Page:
Unearthing the political urgency of moss with photographer and filmmaker Juliet Klottrup
Moss of Many Layers aims to emphasise the ecological potential of the Bolton Fell Moss and its ability to become a major carbon sink for England.
- 14 December 2022
- Joey Levenson
When we first spoke with photographer and filmmaker Juliet Klottrup, she was guiding us through the youth of the rural north, exploring their stories against a stunning backdrop few of us take vested interest in. Now, Juliet is back with another project of the same vein – only this time with a more intricate political message weaved into her subjects’ stories. Moss of Many Layers is an “art-science community and research project led by the University of Cumbria in partnership with scientists from the Centre for National Parks and Protected Areas, artists from the PLACE Collective and the landowners, Natural England”, Juliet tells It’s Nice That on her latest project’s genesis. “It’s mainly being run in collaboration with members of the local community.”
Taking place across the vast expanse of lowland bog known as Bolton Fell Moss, the project illuminates the rich resources and preservation efforts just north of Hadrian’s Wall in Cumbria. “Before the restoration started on this ‘wounded’ site. locals described it as looking as if the earth had been burnt or like a desolate brown moonscape,” Juliet explains. “However, it is now a National Nature Reserve and when it opens in 2023, following the long process of healing and recovering, it will be on track to become a major carbon sink for England.” For over a year, Juliet filmed the site and saw in detail how the Moss changes through each season. “From a sea of cotton grass, vivid green sphagnum mosses, a living carpet of spongey hummocks to deep purple heather,” she describes, looking back in fond recollection of time spent at the bog.
For centuries, Peat was hand cut at Bolton Fell Moss for domestic fuel to supply the horticultural industry. “The site became an important source of local employment for both full-time and seasonal workers. As production increased, more machines arrived and fewer people were needed,” Juliet explains. “Even so, as the factory was still one of the largest employers locally, there was a real threat to local incomes and a sense of loss when the site closed.” Moss of Many Layers is a fascinating insight in to the many people which now constitute the land, and through a stunning eclectic array of images we uncover the “complex relationship” between the locals and the site. As the Moss is no longer being “exploited for peat,” Juliet says, “there is a new generation of people who value the bog in a very different way.”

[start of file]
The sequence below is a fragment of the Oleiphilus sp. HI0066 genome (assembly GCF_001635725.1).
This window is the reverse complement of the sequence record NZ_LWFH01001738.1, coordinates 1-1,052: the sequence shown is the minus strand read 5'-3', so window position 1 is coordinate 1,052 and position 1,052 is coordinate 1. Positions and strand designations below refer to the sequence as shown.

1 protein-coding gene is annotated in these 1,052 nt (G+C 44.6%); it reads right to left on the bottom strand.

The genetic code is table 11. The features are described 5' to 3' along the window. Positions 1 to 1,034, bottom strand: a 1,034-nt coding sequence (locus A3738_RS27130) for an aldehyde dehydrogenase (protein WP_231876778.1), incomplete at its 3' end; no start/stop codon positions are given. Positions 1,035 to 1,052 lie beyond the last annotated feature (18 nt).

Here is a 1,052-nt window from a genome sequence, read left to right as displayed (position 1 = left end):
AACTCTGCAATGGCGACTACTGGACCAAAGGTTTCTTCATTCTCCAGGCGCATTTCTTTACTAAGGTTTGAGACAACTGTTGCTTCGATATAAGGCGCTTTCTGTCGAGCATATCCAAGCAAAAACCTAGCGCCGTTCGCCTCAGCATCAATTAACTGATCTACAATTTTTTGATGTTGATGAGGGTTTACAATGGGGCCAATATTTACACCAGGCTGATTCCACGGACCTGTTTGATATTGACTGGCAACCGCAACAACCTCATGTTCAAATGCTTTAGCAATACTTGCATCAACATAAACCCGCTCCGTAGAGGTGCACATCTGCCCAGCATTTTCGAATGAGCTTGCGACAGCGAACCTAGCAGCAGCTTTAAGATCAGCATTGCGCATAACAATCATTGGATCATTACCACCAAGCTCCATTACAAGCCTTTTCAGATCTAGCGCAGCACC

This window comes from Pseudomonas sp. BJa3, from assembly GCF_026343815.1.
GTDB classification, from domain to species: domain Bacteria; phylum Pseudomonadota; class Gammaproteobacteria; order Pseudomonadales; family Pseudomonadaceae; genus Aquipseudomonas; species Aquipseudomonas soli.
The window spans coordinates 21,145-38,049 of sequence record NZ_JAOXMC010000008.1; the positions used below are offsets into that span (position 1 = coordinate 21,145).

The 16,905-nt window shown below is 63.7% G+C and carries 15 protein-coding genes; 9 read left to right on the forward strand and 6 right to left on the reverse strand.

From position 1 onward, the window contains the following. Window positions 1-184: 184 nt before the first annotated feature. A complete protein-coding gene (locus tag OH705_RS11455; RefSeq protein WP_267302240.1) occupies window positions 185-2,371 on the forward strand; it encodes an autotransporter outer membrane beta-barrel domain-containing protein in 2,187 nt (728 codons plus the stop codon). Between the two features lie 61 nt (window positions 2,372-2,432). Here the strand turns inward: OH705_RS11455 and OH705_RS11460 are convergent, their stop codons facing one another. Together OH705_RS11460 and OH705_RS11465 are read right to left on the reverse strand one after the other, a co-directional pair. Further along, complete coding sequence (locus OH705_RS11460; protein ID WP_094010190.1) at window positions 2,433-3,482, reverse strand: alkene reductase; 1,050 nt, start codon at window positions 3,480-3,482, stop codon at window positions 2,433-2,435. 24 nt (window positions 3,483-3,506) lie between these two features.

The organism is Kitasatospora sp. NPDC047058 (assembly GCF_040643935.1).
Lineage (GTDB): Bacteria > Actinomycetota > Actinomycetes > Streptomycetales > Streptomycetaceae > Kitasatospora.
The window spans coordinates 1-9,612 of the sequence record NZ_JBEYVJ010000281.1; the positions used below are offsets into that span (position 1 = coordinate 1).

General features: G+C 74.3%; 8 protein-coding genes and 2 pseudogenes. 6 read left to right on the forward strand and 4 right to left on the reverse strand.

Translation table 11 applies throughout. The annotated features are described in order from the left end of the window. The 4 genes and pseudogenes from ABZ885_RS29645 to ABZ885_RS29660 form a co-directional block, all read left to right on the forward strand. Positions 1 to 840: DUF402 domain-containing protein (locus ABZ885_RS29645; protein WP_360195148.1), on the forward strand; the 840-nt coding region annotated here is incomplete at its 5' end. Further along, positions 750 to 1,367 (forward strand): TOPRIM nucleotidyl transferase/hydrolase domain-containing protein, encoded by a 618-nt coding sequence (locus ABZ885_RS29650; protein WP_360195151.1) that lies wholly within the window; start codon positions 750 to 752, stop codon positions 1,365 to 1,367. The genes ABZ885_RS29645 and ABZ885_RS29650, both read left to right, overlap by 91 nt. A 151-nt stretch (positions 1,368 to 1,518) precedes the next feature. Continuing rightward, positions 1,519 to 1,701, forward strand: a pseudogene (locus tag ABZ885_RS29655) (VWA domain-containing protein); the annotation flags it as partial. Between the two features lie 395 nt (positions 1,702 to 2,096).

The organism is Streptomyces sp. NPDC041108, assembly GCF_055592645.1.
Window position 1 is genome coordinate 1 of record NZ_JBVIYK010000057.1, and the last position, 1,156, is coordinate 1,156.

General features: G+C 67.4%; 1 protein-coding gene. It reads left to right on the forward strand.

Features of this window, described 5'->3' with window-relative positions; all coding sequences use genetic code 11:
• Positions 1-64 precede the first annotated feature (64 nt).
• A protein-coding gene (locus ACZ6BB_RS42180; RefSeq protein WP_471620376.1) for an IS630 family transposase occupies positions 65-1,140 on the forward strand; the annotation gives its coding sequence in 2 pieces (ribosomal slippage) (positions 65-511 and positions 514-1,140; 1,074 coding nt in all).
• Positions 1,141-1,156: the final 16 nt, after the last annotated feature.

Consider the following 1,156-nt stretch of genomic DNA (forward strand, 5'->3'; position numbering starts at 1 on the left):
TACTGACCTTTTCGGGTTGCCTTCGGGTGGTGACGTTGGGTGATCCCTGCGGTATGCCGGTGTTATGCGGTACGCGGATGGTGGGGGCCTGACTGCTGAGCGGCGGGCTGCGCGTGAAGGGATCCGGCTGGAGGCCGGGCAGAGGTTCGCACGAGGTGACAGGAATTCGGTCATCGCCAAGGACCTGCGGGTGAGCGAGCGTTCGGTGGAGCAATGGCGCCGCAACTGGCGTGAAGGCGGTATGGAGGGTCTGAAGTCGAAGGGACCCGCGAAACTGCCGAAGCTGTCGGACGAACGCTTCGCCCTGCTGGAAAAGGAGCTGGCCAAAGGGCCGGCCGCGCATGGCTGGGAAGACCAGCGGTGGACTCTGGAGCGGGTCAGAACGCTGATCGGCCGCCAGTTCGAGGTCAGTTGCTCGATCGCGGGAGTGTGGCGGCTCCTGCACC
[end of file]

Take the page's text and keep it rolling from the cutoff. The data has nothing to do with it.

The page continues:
Juliet was fortunate enough to meet with over 30 people while creating the project, including “people who worked here, people who live close by, conservationists, scientists, researchers, artists, volunteers and school children all with a different relationship to the Moss". This valuable time spent understanding the land and its locals shines through in the project, as it shies away from a voyeuristic lens towards a more illustrative angle. “We have realised the importance of carbon and keeping it in the ground, so restoration on sites like this is imperative,” Juliet adds on the project’s message. “Without restoration, a bare, dry peatland exposes thousands of years of trapped carbon to the air and it becomes a significant carbon dioxide emitter, contributing to climate challenges. But if we restore it so that it is growing and making peat, the Moss becomes a huge potential carbon store again. Not only that, it also stores water within it.”
It’s a project which is not only tranquil and beautiful in its imagery, but one which also comes to life with a vibrant political life force. “The project came to me from my involvement with Place Collective, and it felt like a small piece of hopeful activism in the form of a visual essay,” Juliet concludes. “I am not able to give you a scientific report on the site but I can share with you a portrait of a place and the people to whom it belongs. I know it will be one of many more to come.”
GalleryJuliet Klottrup: Moss of Many Layers (Copyright © Juliet Klottrup, 2022)
Juliet Klottrup: Moss of Many Layers (Copyright © Juliet Klottrup, 2022)
About the Author
Joey is a freelance design, arts and culture writer based in London. He was part of the It’s Nice That team as editorial assistant in 2021, after graduating from King’s College, London. Previously, Joey worked as a writer for numerous fashion and art publications, such as HERO Magazine, Dazed, and Candy Transversal.